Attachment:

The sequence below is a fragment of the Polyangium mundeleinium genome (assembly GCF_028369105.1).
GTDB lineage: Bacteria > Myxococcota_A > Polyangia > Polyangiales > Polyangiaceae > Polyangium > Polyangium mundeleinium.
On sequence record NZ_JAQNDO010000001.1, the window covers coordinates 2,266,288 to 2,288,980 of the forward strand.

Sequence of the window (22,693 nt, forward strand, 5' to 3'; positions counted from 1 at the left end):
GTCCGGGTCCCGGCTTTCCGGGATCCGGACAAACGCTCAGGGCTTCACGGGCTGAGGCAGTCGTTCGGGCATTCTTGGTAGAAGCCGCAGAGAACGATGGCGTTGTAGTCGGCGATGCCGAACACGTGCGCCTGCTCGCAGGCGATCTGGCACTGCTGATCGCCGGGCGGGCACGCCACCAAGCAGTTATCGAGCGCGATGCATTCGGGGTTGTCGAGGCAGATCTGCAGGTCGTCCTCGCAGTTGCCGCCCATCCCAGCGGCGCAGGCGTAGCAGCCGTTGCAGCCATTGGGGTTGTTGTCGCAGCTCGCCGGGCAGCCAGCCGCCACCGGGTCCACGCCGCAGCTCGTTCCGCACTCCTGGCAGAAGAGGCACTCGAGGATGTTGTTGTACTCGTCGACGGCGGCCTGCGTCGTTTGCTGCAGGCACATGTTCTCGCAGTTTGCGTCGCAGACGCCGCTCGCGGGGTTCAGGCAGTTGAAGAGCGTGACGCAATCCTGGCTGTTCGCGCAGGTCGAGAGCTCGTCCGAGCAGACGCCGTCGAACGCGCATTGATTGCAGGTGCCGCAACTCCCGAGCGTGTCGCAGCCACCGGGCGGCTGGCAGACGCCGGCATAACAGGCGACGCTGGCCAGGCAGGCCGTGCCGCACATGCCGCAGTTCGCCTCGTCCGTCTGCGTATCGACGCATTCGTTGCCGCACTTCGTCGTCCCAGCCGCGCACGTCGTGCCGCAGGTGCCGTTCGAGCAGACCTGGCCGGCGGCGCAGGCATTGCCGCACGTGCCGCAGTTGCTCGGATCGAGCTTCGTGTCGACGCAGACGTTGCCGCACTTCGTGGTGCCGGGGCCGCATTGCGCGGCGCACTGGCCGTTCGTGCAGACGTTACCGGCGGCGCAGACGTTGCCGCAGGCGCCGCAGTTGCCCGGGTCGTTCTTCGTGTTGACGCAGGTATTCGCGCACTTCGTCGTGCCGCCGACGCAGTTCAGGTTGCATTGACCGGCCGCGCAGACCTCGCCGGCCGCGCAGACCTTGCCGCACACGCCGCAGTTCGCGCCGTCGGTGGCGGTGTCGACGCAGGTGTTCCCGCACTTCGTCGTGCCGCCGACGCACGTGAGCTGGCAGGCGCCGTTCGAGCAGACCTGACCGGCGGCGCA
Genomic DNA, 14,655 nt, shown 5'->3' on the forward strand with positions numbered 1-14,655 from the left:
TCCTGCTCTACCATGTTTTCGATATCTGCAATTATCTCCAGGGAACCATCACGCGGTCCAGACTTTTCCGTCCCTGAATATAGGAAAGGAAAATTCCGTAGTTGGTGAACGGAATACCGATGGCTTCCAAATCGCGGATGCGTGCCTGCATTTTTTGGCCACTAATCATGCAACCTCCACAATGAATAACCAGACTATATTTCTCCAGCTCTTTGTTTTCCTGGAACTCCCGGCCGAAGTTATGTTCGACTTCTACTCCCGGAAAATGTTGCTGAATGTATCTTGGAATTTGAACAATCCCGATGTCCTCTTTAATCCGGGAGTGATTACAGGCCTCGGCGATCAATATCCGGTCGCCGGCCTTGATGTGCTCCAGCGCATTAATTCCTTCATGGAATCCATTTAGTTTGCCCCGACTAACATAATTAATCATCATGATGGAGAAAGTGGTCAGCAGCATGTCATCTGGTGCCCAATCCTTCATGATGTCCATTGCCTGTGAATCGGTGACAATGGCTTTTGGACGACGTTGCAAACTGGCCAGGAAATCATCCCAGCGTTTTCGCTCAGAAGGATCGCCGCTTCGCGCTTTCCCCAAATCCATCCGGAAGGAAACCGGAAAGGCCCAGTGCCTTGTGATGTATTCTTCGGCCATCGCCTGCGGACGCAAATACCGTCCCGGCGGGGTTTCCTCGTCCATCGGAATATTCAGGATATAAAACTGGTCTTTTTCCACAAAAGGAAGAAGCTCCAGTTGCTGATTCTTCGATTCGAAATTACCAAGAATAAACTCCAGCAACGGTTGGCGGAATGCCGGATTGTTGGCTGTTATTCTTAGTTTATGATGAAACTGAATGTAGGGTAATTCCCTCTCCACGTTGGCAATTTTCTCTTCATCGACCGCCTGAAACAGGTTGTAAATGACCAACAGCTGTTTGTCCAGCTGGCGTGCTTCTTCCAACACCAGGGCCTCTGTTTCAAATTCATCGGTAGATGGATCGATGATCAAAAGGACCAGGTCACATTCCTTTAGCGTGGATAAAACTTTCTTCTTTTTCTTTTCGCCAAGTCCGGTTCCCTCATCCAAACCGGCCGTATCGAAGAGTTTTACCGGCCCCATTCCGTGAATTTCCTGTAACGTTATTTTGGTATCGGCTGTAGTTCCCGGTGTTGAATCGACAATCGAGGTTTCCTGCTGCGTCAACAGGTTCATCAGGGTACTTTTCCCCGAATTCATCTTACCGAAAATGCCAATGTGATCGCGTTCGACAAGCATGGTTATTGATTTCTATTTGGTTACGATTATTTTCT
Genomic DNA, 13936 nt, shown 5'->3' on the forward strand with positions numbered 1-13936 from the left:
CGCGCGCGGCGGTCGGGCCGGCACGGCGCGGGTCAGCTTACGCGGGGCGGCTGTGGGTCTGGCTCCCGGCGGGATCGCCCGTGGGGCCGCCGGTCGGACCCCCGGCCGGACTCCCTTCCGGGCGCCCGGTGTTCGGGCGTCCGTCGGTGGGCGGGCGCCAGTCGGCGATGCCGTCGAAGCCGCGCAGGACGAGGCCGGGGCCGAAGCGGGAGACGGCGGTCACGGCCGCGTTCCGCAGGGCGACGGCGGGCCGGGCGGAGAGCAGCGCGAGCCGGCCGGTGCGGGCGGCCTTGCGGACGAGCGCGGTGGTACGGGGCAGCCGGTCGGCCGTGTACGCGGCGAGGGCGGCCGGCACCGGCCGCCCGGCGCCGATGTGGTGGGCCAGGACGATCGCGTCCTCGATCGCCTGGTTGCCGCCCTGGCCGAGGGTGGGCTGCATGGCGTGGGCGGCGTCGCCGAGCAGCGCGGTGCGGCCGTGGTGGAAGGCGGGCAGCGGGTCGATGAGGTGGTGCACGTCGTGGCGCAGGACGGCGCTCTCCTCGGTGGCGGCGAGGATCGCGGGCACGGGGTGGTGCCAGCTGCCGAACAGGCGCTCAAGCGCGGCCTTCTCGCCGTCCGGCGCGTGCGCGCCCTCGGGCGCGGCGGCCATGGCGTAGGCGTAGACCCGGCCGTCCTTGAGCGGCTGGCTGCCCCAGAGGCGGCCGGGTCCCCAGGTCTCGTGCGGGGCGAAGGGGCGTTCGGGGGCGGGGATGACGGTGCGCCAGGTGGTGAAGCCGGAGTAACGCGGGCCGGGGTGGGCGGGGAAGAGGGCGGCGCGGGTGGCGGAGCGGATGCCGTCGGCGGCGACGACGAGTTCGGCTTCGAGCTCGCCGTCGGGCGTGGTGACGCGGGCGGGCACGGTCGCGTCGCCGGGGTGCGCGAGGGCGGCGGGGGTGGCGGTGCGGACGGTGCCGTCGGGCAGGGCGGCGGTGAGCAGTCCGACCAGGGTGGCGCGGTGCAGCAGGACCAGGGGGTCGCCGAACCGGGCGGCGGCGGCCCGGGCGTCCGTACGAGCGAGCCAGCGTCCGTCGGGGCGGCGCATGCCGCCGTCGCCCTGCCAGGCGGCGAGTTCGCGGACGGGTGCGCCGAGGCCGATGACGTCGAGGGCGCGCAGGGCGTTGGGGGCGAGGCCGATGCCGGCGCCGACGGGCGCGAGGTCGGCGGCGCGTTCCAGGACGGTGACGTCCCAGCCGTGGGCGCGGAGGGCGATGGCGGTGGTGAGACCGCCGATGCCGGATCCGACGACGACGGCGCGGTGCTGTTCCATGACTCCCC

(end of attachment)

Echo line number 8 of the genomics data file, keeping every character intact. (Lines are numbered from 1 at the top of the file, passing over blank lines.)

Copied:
Genomic DNA, 13936 nt, shown 5'->3' on the forward strand with positions numbered 1-13936 from the left: